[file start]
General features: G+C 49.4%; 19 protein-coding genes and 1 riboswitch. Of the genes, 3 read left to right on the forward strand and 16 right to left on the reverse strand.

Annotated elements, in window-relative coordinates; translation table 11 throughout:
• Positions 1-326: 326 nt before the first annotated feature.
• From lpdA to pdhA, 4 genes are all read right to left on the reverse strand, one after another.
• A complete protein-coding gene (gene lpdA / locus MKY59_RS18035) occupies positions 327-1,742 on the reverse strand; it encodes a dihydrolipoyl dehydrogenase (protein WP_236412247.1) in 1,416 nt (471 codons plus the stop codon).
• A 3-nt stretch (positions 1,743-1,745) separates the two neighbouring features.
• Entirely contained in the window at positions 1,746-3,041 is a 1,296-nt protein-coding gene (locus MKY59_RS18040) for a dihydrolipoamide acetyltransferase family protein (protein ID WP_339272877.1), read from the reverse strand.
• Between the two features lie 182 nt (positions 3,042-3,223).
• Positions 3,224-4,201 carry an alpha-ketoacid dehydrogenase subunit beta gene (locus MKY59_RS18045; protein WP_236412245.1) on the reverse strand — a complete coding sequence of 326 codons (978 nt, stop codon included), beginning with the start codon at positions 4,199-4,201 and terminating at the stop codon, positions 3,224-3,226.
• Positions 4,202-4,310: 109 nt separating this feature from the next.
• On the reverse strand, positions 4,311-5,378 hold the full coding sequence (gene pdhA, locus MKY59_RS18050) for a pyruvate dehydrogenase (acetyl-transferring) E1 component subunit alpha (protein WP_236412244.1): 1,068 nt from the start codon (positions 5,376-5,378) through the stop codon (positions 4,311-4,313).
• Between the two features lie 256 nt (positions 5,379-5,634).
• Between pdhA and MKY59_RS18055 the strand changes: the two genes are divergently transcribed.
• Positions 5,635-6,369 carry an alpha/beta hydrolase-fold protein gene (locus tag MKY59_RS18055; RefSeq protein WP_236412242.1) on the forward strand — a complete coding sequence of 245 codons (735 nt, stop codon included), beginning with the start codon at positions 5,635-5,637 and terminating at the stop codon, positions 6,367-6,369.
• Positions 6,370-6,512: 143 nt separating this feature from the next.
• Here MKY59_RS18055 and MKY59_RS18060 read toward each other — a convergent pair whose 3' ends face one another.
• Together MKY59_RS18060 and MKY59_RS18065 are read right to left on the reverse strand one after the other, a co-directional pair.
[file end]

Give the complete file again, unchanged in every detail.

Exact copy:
General features: G+C 49.4%; 19 protein-coding genes and 1 riboswitch. Of the genes, 3 read left to right on the forward strand and 16 right to left on the reverse strand.

Annotated elements, in window-relative coordinates; translation table 11 throughout:
• Positions 1-326: 326 nt before the first annotated feature.
• From lpdA to pdhA, 4 genes are all read right to left on the reverse strand, one after another.
• A complete protein-coding gene (gene lpdA / locus MKY59_RS18035) occupies positions 327-1,742 on the reverse strand; it encodes a dihydrolipoyl dehydrogenase (protein WP_236412247.1) in 1,416 nt (471 codons plus the stop codon).
• A 3-nt stretch (positions 1,743-1,745) separates the two neighbouring features.
• Entirely contained in the window at positions 1,746-3,041 is a 1,296-nt protein-coding gene (locus MKY59_RS18040) for a dihydrolipoamide acetyltransferase family protein (protein ID WP_339272877.1), read from the reverse strand.
• Between the two features lie 182 nt (positions 3,042-3,223).
• Positions 3,224-4,201 carry an alpha-ketoacid dehydrogenase subunit beta gene (locus MKY59_RS18045; protein WP_236412245.1) on the reverse strand — a complete coding sequence of 326 codons (978 nt, stop codon included), beginning with the start codon at positions 4,199-4,201 and terminating at the stop codon, positions 3,224-3,226.
• Positions 4,202-4,310: 109 nt separating this feature from the next.
• On the reverse strand, positions 4,311-5,378 hold the full coding sequence (gene pdhA, locus MKY59_RS18050) for a pyruvate dehydrogenase (acetyl-transferring) E1 component subunit alpha (protein WP_236412244.1): 1,068 nt from the start codon (positions 5,376-5,378) through the stop codon (positions 4,311-4,313).
• Between the two features lie 256 nt (positions 5,379-5,634).
• Between pdhA and MKY59_RS18055 the strand changes: the two genes are divergently transcribed.
• Positions 5,635-6,369 carry an alpha/beta hydrolase-fold protein gene (locus tag MKY59_RS18055; RefSeq protein WP_236412242.1) on the forward strand — a complete coding sequence of 245 codons (735 nt, stop codon included), beginning with the start codon at positions 5,635-5,637 and terminating at the stop codon, positions 6,367-6,369.
• Positions 6,370-6,512: 143 nt separating this feature from the next.
• Here MKY59_RS18055 and MKY59_RS18060 read toward each other — a convergent pair whose 3' ends face one another.
• Together MKY59_RS18060 and MKY59_RS18065 are read right to left on the reverse strand one after the other, a co-directional pair.